Library of Law and Liberty converses with UPK author Louis Fisher on his book, “Congress: Protecting Individual Rights”. Library of Law and Liberty states, “Fisher argues that contrary to popular belief, Congress, not the Court, has been the foremost champion in protecting the rights of racial minorities, children, Native Americans, and religious liberties.”
When asked which branch of government protects citizens’ rights, we tend to think of the Supreme Court—stepping in to defend gay rights, for example, in the recent same-sex marriage case. But as constitutional scholar Louis Fisher reveals inside “Congress: Protecting Individual Rights,” this would be a mistake—and not just because a decision like the gay marriage ruling can be decided by the opinion of a single justice. Rather, we tend to judge the executive and judicial branches idealistically, while taking a more realistic view of the legislative, with its necessarily messier and more transparent workings. In Congress, Fisher highlights these biases as he measures the record of the three branches in protecting individual rights—and finds that Congress, far more than the president or the Supreme Court, has defended the rights of blacks, women, children, Native Americans, and religious liberty.
After reviewing the constitutional principles that apply to all three branches of government, Fisher conducts us through a history of struggles over individual rights, showing how the court has frequently failed at many critical junctures where Congress has acted to protect rights. He identifies changes in the balance of power over time—a post–World War II transformation that has undermined the system of checks and balances the Framers designed to protect individuals in their aspiration for self-government. Without a strong, independent Congress, this book reminds us, our system would operate with two elected officers in the executive branch and none in the judiciary, a form of government best described as elitist—and one no one would deem democratic.
In light of the history that unfolds here—and in view of a Congress widely decried as dysfunctional—Fisher proposes reforms that would strengthen not only the legislative branch’s role in protecting individual rights under the Constitution, but also its standing in the democracy it serves.
President Obama’s plans to expand U.S. military involvement in Syria and Iraq without congressional approval continues the unconstitutional conduct of Presidents after World War II. Although Congress deserves a strong rebuke for failing to protect its constitutional authority over the war power, the real fault lies with the pattern of unilateral presidential actions. In June 1950, President Harry Truman launched offensive action against North Korea without coming to Congress for prior authority as required by the UN Participation Act of 1945. President Lyndon Johnson decided, after receiving the Gulf of Tonkin Resolution for a limited military response, to escalate the war year after year in the face of public and congressional opposition. President Bill Clinton used military force on numerous occasions, including in Bosnia and Kosovo, without ever seeking statutory authority. President George W. Bush took the nation to war on the basis of six claims that Iraq possessed weapons of mass destruction, with each claim proven to be empty. President Barack Obama, after promising not to repeat the unilateral actions of Bush II, supported military action in Libya in 2011 without ever seeking congressional support, leaving that country as a failed state and a breeding ground for terrorism. After exceeding the 60-90 day limit of the War Powers Resolution, his administration falsely defended the Libyan initiative by claiming that seven months of military action constituted neither war nor hostilities. A succession of presidential lies and deceptions from 1950 to the present time have greatly damaged constitutional government and the aspiration for democracy.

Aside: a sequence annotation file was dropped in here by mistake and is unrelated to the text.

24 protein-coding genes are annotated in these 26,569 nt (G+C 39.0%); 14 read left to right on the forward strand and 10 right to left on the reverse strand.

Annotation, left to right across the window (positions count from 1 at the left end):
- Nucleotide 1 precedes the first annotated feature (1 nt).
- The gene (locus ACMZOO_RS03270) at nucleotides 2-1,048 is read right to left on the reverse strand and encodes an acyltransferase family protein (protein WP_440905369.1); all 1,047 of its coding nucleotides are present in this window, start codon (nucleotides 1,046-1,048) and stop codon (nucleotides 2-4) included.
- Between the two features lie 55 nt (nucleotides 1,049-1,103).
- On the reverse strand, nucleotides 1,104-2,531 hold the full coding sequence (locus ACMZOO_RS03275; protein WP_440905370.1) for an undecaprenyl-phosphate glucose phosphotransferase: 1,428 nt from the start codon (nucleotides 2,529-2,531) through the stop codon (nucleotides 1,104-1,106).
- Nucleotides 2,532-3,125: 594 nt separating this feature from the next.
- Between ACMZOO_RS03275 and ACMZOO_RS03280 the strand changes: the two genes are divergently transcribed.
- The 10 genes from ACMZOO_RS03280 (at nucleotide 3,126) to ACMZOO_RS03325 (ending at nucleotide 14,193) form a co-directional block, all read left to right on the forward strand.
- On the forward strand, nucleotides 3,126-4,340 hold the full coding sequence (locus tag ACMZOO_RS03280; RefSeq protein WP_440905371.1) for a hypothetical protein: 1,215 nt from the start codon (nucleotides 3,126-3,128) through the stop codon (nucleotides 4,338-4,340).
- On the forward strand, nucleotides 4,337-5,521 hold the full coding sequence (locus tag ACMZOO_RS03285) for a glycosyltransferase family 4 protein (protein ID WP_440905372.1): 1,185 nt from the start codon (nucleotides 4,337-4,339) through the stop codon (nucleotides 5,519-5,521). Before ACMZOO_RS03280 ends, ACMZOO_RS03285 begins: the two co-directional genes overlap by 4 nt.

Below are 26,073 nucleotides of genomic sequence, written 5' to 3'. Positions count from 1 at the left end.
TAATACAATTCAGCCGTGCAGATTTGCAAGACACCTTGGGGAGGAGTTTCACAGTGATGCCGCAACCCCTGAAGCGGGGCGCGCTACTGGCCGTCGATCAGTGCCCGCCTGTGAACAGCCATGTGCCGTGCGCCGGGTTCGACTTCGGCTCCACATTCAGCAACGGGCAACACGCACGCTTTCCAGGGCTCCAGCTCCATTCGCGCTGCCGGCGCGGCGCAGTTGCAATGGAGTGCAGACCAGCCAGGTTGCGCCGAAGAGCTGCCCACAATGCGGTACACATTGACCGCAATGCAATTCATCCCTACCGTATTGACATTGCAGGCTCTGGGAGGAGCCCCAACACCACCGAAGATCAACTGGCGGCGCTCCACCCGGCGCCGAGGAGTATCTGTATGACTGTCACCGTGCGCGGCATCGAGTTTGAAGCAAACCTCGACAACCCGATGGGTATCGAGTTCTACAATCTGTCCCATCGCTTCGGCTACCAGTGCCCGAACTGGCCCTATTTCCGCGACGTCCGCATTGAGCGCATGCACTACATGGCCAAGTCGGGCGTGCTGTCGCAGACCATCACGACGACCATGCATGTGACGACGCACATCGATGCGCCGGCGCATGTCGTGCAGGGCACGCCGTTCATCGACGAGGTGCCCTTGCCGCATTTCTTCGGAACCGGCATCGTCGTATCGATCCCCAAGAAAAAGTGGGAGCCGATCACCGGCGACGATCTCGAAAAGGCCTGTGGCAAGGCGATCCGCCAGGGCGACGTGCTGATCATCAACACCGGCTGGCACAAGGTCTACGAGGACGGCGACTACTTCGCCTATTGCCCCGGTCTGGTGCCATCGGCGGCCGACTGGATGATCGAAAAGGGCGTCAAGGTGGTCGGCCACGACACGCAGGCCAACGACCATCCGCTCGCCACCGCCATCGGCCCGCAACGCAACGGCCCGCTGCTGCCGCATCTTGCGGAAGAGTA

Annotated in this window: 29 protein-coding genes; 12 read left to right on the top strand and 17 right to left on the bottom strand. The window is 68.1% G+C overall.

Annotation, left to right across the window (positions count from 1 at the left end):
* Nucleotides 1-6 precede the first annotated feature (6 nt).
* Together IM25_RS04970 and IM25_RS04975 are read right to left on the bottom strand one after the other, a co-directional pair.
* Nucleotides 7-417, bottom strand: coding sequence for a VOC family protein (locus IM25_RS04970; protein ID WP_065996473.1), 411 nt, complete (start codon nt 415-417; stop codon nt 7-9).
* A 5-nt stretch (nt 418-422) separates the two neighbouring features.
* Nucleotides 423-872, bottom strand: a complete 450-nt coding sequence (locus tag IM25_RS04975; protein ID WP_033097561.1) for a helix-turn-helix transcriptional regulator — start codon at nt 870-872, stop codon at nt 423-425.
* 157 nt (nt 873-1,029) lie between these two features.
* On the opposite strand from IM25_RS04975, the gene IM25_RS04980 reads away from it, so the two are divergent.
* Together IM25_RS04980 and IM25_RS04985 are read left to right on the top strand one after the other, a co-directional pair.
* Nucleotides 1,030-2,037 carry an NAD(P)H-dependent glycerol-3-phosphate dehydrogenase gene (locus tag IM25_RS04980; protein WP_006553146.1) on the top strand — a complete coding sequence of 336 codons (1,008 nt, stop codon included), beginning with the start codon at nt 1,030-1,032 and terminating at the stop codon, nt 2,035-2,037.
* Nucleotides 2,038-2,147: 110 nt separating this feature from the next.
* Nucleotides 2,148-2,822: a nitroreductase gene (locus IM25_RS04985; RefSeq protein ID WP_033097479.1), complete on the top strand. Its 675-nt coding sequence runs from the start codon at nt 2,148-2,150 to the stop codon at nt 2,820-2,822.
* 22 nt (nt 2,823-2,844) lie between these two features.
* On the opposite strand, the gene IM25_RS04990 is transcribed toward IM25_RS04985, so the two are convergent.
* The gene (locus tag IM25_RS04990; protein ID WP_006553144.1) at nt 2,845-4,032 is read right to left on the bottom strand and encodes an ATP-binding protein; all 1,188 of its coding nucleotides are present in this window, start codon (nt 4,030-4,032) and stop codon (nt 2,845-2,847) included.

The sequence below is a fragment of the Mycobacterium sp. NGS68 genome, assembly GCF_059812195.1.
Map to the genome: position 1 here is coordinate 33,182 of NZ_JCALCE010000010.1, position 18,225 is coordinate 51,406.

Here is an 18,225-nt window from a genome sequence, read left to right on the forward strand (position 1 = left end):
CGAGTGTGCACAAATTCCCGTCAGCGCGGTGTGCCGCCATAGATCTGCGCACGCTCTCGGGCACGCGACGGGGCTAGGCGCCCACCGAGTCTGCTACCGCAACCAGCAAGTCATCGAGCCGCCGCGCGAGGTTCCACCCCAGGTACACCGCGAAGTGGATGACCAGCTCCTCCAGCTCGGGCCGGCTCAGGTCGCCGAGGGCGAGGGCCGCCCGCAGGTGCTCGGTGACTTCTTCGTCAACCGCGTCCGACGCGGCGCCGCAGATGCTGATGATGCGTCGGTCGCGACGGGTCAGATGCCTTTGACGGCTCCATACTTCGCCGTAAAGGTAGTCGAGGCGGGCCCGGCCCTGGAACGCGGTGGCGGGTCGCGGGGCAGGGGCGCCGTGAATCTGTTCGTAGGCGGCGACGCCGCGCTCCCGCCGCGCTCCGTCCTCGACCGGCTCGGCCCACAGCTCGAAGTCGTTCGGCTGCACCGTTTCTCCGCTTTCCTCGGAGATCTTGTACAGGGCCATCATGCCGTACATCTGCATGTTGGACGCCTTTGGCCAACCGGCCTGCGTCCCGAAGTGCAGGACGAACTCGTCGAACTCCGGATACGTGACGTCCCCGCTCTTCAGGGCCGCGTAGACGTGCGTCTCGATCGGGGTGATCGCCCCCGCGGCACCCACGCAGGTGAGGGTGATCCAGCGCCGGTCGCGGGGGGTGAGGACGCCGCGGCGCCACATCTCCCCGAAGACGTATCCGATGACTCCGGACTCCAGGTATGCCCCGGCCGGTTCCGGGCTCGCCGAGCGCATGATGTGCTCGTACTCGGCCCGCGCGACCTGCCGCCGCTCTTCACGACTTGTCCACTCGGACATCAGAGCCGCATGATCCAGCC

–Written by Louis Fisher, author of Presidential War Power (3d ed., 2013).
At a time when Congress seems determined to set new lows for being dysfunctional, it may seem strange to publish a book that explains how lawmakers for more than two centuries have protected the rights of blacks, women, children, religious liberty, Native Americans, and other minorities. The purpose is not merely to give credit to the legislative institution and understand how its performance compares favorably to the record of the executive and judicial branches. The book underscores the evident risks of putting our faith solely in Presidents and the Supreme Court. Such a decision moves us from democracy to a government with two elected officials in the executive branch and none in the judiciary. This book does more than remind us of what Congress once accomplished. It encourages a debate on specific steps needed to strengthen U.S. democracy and restore the capacity of members of Congress to discharge their constitutional duties. The intent of the book is to stimulate a dialogue on how we can protect and renew what the Framers hoped to create: a system of self-government.
–Written by Louis Fisher, a Scholar in Residence at the Constitution Project and author of the forthcoming book, “Congress: Protecting Individual Rights.”